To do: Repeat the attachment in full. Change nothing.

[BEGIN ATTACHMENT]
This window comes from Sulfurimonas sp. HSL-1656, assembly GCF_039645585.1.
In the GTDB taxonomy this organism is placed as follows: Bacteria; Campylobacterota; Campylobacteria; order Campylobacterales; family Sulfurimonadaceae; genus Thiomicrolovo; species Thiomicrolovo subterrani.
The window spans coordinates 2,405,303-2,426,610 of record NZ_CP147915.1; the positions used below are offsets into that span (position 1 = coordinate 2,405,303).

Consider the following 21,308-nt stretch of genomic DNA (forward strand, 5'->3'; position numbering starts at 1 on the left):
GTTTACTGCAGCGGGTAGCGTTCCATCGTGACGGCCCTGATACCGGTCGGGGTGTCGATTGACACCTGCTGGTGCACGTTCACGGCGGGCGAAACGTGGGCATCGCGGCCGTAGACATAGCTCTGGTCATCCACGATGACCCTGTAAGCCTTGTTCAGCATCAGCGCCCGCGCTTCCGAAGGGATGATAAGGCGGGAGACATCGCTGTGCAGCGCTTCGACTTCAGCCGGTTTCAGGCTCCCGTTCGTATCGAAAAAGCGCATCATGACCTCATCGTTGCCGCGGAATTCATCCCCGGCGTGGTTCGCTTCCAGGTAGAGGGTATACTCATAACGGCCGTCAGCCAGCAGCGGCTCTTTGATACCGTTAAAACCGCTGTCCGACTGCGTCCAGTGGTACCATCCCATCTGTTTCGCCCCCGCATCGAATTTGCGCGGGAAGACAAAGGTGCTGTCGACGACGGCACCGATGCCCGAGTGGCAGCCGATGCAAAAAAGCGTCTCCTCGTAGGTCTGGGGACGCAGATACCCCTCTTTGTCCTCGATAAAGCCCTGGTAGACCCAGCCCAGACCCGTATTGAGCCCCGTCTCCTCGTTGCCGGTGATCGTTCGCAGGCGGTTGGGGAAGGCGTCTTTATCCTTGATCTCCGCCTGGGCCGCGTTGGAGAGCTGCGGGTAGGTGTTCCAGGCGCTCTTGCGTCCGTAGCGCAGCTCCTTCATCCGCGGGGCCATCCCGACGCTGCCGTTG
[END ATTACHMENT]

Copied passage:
This window comes from Sulfurimonas sp. HSL-1656, assembly GCF_039645585.1.
In the GTDB taxonomy this organism is placed as follows: Bacteria; Campylobacterota; Campylobacteria; order Campylobacterales; family Sulfurimonadaceae; genus Thiomicrolovo; species Thiomicrolovo subterrani.
The window spans coordinates 2,405,303-2,426,610 of record NZ_CP147915.1; the positions used below are offsets into that span (position 1 = coordinate 2,405,303).

Consider the following 21,308-nt stretch of genomic DNA (forward strand, 5'->3'; position numbering starts at 1 on the left):
GTTTACTGCAGCGGGTAGCGTTCCATCGTGACGGCCCTGATACCGGTCGGGGTGTCGATTGACACCTGCTGGTGCACGTTCACGGCGGGCGAAACGTGGGCATCGCGGCCGTAGACATAGCTCTGGTCATCCACGATGACCCTGTAAGCCTTGTTCAGCATCAGCGCCCGCGCTTCCGAAGGGATGATAAGGCGGGAGACATCGCTGTGCAGCGCTTCGACTTCAGCCGGTTTCAGGCTCCCGTTCGTATCGAAAAAGCGCATCATGACCTCATCGTTGCCGCGGAATTCATCCCCGGCGTGGTTCGCTTCCAGGTAGAGGGTATACTCATAACGGCCGTCAGCCAGCAGCGGCTCTTTGATACCGTTAAAACCGCTGTCCGACTGCGTCCAGTGGTACCATCCCATCTGTTTCGCCCCCGCATCGAATTTGCGCGGGAAGACAAAGGTGCTGTCGACGACGGCACCGATGCCCGAGTGGCAGCCGATGCAAAAAAGCGTCTCCTCGTAGGTCTGGGGACGCAGATACCCCTCTTTGTCCTCGATAAAGCCCTGGTAGACCCAGCCCAGACCCGTATTGAGCCCCGTCTCCTCGTTGCCGGTGATCGTTCGCAGGCGGTTGGGGAAGGCGTCTTTATCCTTGATCTCCGCCTGGGCCGCGTTGGAGAGCTGCGGGTAGGTGTTCCAGGCGCTCTTGCGTCCGTAGCGCAGCTCCTTCATCCGCGGGGCCATCCCGACGCTGCCGTTG